AP English 11 Logical Fallacies
Argumentum Ad Baculum
The argument of the stick; a threat. (You should believe me or you will be punished.)
Argumentum Ad Populum
The "bandwagon: approach- it is correct because it is popular.
Argumentum Ad Verecundiam
An appeal to an authority, but in an area outside his/her area of expertise.
Argumentum Ad Hominem
To attack the person instead of the argument.
Argumentum Ad Misericordiam
To use emotion or call upon pity to hide the read argument.
Arguing from ignorance. (Since I don't know if Ad Ignorantiamis is false, "B" must be true.)
The use of another issue-usually an emotional one-to draw attention from the real issue. Also called, and frequently better known as, red herring. (SQUIRREL)
The argument that the rules should not apply to this special case.
Black or White Argument.
Presenting an "Either/or" situation when there are other alternatives.
Shifting the emphasis or accent in a deceptive way.
Trying to disprove a statement that is generally true with a very specific example.
To generalize based upon only a few examples (stereotypes).
Fallacy of the Beard
Assuming that individual actions have no collective impact.
Truth is in the Middle
A claim that "average" gives the true picture, when that is not true; the use of facts or figures to tell what is "true" but not what is "accurate."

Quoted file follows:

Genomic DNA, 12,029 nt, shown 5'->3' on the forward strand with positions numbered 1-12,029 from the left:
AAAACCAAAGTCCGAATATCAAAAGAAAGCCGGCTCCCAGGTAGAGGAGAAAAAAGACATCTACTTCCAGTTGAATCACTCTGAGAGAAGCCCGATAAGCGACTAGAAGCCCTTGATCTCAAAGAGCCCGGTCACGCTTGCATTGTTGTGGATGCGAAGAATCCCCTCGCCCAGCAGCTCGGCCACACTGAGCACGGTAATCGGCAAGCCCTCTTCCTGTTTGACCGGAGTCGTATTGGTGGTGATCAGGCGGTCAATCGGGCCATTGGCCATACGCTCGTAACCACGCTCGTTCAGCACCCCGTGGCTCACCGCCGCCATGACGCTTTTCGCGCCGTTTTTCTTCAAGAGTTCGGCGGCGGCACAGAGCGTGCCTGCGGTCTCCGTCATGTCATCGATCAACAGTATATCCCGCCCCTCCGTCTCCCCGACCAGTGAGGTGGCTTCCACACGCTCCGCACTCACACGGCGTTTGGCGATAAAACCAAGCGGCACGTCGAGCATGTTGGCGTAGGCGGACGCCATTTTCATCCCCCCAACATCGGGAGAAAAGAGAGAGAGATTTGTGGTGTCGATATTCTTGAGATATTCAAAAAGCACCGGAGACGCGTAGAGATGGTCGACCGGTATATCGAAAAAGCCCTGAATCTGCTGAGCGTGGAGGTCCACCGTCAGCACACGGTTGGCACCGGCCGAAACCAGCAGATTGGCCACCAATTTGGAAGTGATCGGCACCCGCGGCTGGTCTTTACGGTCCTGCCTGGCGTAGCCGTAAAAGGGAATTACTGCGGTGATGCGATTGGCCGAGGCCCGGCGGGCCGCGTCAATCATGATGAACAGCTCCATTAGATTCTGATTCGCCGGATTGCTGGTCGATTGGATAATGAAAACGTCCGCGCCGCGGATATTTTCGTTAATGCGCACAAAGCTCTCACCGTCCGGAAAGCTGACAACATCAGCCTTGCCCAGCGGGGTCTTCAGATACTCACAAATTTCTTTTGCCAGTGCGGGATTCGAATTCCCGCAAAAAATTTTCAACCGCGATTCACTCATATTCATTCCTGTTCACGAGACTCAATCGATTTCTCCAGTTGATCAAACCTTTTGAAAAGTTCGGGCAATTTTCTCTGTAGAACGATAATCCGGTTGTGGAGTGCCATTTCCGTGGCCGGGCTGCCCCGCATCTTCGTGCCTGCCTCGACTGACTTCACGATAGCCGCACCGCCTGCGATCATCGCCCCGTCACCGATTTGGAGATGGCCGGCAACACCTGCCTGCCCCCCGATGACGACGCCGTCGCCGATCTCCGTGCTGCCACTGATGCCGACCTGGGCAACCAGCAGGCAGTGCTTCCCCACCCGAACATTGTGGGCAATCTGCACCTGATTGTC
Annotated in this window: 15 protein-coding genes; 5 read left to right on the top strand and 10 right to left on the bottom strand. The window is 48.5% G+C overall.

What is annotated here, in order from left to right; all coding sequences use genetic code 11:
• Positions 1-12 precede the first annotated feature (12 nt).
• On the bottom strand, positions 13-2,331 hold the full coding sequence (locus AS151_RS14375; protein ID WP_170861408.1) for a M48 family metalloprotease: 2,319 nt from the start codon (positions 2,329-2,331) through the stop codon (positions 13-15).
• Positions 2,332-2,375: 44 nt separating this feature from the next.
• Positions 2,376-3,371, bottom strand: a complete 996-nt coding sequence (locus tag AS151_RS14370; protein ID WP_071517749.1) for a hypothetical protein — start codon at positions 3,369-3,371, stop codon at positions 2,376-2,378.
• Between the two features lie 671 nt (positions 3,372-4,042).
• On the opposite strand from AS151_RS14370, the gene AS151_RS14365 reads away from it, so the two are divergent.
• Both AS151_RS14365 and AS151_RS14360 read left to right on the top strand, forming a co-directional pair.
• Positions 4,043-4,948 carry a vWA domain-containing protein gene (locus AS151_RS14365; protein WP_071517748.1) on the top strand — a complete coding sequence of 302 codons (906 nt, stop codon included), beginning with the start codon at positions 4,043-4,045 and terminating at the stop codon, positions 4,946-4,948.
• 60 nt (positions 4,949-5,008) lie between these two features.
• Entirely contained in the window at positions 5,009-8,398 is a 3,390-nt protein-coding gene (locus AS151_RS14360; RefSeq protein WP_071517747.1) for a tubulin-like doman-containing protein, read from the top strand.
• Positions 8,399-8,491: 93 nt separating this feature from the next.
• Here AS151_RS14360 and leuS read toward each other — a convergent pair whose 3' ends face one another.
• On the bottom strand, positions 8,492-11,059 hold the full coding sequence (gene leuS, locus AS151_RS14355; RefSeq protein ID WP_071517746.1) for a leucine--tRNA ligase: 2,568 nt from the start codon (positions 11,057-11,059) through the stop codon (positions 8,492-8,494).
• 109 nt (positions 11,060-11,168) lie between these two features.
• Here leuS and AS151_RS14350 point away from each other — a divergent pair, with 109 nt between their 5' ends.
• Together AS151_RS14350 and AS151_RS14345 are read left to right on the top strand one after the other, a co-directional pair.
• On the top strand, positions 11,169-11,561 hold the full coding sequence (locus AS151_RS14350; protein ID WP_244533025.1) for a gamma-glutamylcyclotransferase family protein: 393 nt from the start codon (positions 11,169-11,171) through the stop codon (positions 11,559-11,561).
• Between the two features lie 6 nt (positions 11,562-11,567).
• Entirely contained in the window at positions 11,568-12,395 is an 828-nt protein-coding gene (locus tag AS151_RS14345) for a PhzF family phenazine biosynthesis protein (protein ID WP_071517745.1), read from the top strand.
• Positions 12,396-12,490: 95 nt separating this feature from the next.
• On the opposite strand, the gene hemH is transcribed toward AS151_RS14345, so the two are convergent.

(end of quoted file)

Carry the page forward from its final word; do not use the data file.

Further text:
Something is stated to be the result of something else, when no causal connection can be found OR something is stated to be the only cause when there may be many causes.
Guilt By Association
"I'm for the environment" "I'm for education"
Assuming your conclusion as your proof, also where two things are seen as the cause and the effect of each other. ALSO CALLED BEGGING THE QUESTION or CIRCULAR REASONING.
The words of the argument have a double meaning.
The phrases and sentences have a double meaning.
A double question when the answer to the first is assumed to be "yes."
Working from the parts to the whole, so that a quality of each one of the parts is assumed to apply to the whole.
Working from the whole to the parts, so that a quality of the whole is assumed to apply to each of the parts.